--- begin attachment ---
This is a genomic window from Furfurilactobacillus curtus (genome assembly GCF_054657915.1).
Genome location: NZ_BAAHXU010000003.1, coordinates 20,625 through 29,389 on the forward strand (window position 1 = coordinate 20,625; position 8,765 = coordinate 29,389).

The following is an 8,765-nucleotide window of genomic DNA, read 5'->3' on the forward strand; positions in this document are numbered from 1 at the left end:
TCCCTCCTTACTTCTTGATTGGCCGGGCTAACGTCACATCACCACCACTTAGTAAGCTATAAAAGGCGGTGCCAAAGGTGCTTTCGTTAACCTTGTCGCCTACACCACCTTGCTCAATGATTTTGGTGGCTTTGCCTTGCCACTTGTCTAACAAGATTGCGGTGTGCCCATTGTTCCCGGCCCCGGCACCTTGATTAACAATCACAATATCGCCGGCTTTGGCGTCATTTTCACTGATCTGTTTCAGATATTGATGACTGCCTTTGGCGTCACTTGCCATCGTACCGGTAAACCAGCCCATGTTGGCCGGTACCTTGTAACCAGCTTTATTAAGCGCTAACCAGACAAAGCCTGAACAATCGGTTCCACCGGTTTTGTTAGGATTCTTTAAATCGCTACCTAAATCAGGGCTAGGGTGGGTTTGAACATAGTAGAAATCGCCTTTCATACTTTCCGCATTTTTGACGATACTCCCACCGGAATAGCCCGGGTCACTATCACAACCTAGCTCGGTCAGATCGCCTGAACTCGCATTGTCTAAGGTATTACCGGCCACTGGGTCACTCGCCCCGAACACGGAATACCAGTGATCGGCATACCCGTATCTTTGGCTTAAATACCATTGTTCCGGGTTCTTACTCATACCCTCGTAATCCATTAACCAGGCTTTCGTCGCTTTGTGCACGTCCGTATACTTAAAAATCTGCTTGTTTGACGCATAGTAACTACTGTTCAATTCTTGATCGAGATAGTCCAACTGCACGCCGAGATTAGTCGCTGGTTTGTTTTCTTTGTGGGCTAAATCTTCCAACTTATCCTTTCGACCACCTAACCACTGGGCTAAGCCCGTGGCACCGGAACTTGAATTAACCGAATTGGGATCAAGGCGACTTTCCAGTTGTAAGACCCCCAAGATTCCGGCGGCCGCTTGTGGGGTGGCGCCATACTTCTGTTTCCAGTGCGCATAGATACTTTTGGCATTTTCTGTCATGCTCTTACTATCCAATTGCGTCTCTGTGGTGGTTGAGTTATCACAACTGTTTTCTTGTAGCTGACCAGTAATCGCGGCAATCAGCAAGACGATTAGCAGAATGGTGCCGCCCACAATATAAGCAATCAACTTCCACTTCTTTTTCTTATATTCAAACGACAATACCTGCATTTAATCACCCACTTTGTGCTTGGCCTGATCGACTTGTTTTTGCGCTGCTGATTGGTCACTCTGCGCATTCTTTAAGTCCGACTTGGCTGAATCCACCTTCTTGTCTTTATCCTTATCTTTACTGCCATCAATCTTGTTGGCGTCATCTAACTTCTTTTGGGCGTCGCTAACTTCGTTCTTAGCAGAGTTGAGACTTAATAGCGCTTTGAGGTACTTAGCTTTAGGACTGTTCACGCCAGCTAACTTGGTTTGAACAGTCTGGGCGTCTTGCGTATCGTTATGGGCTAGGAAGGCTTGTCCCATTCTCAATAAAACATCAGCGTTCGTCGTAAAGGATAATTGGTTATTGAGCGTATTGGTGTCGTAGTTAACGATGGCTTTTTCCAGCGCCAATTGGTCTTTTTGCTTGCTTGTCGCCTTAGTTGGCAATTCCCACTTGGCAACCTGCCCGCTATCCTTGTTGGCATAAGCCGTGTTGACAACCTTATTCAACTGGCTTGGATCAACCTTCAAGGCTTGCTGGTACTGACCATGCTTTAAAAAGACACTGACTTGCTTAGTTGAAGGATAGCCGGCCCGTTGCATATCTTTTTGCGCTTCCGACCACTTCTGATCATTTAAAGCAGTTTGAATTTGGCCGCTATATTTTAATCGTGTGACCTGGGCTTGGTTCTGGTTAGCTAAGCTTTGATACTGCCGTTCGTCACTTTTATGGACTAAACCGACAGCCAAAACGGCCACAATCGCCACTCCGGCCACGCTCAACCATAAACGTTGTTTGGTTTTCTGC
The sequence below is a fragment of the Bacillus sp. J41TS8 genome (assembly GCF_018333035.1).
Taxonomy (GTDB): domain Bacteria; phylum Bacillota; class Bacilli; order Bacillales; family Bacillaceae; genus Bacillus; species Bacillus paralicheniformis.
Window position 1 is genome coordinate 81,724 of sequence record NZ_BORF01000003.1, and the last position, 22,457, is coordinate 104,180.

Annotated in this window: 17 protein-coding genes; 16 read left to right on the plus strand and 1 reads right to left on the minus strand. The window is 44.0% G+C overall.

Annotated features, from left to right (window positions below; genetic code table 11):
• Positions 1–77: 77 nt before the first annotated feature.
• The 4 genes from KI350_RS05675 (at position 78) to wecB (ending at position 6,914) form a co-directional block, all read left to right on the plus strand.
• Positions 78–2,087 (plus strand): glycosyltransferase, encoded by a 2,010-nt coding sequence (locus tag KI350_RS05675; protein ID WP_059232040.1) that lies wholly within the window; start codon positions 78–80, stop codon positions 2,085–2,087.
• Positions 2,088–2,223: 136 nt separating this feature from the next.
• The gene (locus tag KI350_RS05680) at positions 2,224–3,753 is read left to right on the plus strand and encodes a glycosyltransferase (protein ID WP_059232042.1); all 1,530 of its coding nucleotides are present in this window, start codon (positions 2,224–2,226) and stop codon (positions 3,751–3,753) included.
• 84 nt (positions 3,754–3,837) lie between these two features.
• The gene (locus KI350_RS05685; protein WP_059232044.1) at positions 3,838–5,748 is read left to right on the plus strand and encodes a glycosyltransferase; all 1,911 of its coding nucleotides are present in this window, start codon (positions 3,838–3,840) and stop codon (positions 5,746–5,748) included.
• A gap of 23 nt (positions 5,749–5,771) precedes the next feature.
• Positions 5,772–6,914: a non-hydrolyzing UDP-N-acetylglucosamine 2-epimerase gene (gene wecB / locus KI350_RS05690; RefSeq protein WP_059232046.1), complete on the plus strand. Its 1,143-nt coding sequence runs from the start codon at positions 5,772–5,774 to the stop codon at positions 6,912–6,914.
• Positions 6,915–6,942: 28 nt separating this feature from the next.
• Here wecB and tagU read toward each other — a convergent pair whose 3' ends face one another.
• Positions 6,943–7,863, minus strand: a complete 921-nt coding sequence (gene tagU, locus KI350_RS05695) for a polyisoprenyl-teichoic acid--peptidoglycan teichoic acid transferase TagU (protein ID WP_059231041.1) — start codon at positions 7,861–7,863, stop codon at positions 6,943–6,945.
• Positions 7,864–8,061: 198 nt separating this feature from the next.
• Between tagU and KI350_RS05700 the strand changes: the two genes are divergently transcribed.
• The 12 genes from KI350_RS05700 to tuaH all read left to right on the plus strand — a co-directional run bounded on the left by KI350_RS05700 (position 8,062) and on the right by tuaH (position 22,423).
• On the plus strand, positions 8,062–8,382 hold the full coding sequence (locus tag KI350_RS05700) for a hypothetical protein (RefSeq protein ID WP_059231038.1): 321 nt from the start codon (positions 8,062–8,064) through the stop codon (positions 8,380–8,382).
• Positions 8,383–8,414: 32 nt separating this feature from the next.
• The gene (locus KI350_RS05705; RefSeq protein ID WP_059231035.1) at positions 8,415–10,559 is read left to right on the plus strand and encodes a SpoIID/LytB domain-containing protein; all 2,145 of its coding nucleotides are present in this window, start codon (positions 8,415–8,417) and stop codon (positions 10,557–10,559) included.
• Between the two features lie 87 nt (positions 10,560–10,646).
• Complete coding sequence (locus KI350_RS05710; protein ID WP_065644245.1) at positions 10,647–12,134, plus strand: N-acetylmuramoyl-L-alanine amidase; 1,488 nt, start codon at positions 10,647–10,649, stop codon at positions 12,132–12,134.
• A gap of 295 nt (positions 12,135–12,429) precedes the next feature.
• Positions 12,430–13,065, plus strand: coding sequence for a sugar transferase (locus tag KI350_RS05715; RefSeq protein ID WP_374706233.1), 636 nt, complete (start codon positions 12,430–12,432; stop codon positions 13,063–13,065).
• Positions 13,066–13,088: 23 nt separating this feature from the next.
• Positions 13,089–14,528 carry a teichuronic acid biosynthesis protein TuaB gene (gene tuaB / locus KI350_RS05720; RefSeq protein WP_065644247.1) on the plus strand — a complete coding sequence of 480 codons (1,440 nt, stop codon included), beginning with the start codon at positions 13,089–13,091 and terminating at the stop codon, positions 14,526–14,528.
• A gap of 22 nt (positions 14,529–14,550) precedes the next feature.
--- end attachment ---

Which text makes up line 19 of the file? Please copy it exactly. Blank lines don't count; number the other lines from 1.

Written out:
• Positions 6,915–6,942: 28 nt separating this feature from the next.